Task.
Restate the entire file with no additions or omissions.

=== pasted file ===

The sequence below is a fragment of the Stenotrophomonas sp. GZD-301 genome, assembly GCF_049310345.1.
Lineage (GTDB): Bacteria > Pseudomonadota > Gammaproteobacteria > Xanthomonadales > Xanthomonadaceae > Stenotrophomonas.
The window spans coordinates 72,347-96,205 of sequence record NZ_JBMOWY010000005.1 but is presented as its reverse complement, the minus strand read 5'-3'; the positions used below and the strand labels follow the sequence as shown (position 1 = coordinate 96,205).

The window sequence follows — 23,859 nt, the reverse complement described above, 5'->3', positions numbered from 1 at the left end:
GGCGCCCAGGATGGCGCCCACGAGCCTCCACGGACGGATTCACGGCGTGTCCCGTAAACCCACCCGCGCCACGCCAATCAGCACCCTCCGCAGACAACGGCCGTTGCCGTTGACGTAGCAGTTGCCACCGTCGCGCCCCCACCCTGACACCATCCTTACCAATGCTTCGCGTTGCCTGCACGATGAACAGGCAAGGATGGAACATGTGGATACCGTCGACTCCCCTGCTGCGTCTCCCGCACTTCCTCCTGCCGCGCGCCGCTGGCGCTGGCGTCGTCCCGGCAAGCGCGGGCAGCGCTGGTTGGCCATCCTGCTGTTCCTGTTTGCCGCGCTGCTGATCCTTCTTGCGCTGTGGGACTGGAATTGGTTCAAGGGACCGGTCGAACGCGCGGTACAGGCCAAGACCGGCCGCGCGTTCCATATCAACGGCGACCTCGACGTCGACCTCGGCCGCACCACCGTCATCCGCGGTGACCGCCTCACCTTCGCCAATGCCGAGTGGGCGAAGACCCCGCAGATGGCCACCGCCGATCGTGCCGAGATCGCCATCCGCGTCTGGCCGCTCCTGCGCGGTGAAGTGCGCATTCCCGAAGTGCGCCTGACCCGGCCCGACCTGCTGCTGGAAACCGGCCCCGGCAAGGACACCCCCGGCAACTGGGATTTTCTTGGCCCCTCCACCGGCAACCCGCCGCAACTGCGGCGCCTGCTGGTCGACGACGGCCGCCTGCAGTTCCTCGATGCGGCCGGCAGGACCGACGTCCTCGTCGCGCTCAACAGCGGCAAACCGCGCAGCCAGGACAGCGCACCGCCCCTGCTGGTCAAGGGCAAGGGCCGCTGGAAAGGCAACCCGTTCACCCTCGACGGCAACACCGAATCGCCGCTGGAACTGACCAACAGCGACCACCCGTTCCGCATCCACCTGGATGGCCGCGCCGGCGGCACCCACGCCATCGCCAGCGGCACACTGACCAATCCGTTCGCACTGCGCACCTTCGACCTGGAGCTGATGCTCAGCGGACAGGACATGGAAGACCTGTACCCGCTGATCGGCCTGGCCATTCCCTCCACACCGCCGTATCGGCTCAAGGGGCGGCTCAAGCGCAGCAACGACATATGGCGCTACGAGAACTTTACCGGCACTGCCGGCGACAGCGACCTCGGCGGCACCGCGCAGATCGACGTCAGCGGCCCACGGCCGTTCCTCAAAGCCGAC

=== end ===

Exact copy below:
The sequence below is a fragment of the Stenotrophomonas sp. GZD-301 genome, assembly GCF_049310345.1.
Lineage (GTDB): Bacteria > Pseudomonadota > Gammaproteobacteria > Xanthomonadales > Xanthomonadaceae > Stenotrophomonas.
The window spans coordinates 72,347-96,205 of sequence record NZ_JBMOWY010000005.1 but is presented as its reverse complement, the minus strand read 5'-3'; the positions used below and the strand labels follow the sequence as shown (position 1 = coordinate 96,205).

The window sequence follows — 23,859 nt, the reverse complement described above, 5'->3', positions numbered from 1 at the left end:
GGCGCCCAGGATGGCGCCCACGAGCCTCCACGGACGGATTCACGGCGTGTCCCGTAAACCCACCCGCGCCACGCCAATCAGCACCCTCCGCAGACAACGGCCGTTGCCGTTGACGTAGCAGTTGCCACCGTCGCGCCCCCACCCTGACACCATCCTTACCAATGCTTCGCGTTGCCTGCACGATGAACAGGCAAGGATGGAACATGTGGATACCGTCGACTCCCCTGCTGCGTCTCCCGCACTTCCTCCTGCCGCGCGCCGCTGGCGCTGGCGTCGTCCCGGCAAGCGCGGGCAGCGCTGGTTGGCCATCCTGCTGTTCCTGTTTGCCGCGCTGCTGATCCTTCTTGCGCTGTGGGACTGGAATTGGTTCAAGGGACCGGTCGAACGCGCGGTACAGGCCAAGACCGGCCGCGCGTTCCATATCAACGGCGACCTCGACGTCGACCTCGGCCGCACCACCGTCATCCGCGGTGACCGCCTCACCTTCGCCAATGCCGAGTGGGCGAAGACCCCGCAGATGGCCACCGCCGATCGTGCCGAGATCGCCATCCGCGTCTGGCCGCTCCTGCGCGGTGAAGTGCGCATTCCCGAAGTGCGCCTGACCCGGCCCGACCTGCTGCTGGAAACCGGCCCCGGCAAGGACACCCCCGGCAACTGGGATTTTCTTGGCCCCTCCACCGGCAACCCGCCGCAACTGCGGCGCCTGCTGGTCGACGACGGCCGCCTGCAGTTCCTCGATGCGGCCGGCAGGACCGACGTCCTCGTCGCGCTCAACAGCGGCAAACCGCGCAGCCAGGACAGCGCACCGCCCCTGCTGGTCAAGGGCAAGGGCCGCTGGAAAGGCAACCCGTTCACCCTCGACGGCAACACCGAATCGCCGCTGGAACTGACCAACAGCGACCACCCGTTCCGCATCCACCTGGATGGCCGCGCCGGCGGCACCCACGCCATCGCCAGCGGCACACTGACCAATCCGTTCGCACTGCGCACCTTCGACCTGGAGCTGATGCTCAGCGGACAGGACATGGAAGACCTGTACCCGCTGATCGGCCTGGCCATTCCCTCCACACCGCCGTATCGGCTCAAGGGGCGGCTCAAGCGCAGCAACGACATATGGCGCTACGAGAACTTTACCGGCACTGCCGGCGACAGCGACCTCGGCGGCACCGCGCAGATCGACGTCAGCGGCCCACGGCCGTTCCTCAAAGCCGAC